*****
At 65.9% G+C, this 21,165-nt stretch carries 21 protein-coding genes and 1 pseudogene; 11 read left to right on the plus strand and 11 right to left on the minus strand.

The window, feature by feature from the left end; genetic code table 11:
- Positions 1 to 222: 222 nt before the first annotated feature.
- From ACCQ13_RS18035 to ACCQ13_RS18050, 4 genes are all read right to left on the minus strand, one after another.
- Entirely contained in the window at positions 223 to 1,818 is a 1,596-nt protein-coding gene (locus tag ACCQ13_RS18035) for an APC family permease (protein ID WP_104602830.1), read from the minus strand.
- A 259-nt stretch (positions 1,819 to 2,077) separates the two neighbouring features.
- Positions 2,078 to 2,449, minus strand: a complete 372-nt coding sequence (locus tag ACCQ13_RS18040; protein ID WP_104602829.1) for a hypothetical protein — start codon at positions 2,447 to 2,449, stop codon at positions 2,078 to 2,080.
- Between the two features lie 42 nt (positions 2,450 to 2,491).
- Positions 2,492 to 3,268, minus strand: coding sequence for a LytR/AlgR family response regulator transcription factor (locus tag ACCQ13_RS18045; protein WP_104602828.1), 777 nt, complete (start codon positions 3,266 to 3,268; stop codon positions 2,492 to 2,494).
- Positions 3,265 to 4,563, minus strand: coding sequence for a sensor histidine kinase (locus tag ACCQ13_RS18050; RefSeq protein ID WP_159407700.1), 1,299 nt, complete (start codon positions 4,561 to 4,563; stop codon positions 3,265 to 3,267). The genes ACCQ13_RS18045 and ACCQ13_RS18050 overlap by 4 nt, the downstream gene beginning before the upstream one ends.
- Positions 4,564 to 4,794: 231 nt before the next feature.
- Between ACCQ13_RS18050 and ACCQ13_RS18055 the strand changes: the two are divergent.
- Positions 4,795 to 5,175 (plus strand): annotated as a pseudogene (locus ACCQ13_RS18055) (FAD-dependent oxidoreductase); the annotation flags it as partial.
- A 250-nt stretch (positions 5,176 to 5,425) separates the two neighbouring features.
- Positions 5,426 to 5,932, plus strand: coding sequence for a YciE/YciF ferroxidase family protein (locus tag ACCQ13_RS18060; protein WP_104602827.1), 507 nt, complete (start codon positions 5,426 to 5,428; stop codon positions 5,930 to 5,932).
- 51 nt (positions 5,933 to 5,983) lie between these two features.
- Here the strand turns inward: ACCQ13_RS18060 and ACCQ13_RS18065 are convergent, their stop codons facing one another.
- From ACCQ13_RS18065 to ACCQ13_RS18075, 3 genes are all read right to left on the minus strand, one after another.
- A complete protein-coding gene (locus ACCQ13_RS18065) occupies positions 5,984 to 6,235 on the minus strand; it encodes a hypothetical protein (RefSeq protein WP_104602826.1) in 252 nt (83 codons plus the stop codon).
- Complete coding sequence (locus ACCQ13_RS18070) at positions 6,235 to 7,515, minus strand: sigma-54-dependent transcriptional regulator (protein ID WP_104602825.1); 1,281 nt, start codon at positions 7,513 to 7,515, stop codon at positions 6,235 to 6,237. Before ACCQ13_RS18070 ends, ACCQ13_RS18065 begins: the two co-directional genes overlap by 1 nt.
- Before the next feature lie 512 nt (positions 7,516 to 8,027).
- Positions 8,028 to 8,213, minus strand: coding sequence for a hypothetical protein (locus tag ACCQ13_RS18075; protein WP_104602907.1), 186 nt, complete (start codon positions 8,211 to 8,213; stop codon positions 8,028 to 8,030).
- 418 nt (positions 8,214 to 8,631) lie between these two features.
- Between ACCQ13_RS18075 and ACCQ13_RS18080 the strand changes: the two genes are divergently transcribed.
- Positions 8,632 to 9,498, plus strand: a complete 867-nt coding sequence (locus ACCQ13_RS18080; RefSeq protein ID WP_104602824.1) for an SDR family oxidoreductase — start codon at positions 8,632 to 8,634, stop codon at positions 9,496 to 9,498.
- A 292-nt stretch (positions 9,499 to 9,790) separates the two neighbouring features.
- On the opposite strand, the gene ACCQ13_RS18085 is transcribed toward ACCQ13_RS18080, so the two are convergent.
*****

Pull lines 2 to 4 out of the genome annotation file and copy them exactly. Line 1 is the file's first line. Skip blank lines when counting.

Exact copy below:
The window, feature by feature from the left end; genetic code table 11:
- Positions 1 to 222: 222 nt before the first annotated feature.
- From ACCQ13_RS18035 to ACCQ13_RS18050, 4 genes are all read right to left on the minus strand, one after another.